What’s the best way to describe the maturity of governance, risk and compliance (GRC) capabilities?
You can take a traditional view where the scale moves from undefined processes, lack of documentation and siloed operations with activities that are difficult to replicate – to the other end which has a fully realized, integrated system of people, process, and technology. But another, perhaps more useful, way to discuss maturity is to look at it from the value perspective.
The goal shouldn’t be to have sophisticated processes that are supported by best-of-class technology just for its own sake. Why do we want a mature GRC capability? We want it so that we can feel more confident, and be justified in that confidence, as we make strategic decisions and take action to meet established objectives. The maturity scale should reflect not only the changing structures and processes, but also the related growth in confidence that enables the organization to be agile, coordinated, resilient, responsive to change, and all the other characteristics that drive success.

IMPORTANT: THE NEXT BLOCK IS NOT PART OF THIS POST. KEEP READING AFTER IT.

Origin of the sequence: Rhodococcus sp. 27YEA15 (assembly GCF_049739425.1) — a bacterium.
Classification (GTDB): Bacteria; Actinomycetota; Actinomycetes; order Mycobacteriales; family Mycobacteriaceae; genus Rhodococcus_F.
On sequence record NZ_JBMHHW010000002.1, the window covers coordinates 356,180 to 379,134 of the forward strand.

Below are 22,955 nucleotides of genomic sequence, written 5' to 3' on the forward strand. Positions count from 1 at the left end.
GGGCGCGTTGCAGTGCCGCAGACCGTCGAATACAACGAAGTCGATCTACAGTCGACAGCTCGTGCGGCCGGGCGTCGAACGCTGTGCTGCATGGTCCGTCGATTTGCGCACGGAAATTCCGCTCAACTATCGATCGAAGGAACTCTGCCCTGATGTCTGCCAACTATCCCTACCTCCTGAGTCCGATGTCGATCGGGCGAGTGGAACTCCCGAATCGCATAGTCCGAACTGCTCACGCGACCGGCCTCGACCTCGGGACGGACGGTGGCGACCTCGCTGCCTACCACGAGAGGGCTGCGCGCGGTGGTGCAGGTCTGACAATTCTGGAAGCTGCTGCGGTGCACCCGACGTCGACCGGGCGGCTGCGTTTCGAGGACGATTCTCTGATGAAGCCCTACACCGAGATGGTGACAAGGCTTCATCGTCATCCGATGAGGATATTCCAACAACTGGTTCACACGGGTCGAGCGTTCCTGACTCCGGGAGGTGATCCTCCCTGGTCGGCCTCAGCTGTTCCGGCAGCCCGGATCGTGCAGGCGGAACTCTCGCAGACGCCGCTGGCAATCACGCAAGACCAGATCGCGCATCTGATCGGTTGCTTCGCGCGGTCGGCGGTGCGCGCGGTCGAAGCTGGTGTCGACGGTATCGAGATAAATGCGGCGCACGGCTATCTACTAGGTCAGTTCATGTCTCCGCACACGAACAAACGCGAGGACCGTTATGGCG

In OCEG’s 2007 and 2012 GRC Maturity Surveys, we began to see a strong correlation between integrating mature GRC capabilities and having feelings of operational and strategic confidence. This year, in the newest iteration of the GRC Maturity Survey, we see even more evidence that integrated GRC capabilities enable confidence about having the information needed to make strategic decisions, knowing the right controls are in place to address risk and requirements, and much more.
To get a sneak peak at the preliminary findings from the 2015 GRC Maturity Survey. Join me along with Michael Rasmussen, Chief GRC Pundit of GRC 20/20, and Joe Howell, Co-founder and Executive Vice President for Strategic Initiatives at Workiva for an initial webcast report. View the recording here. You can access the 2015 GRC Maturity Survey here.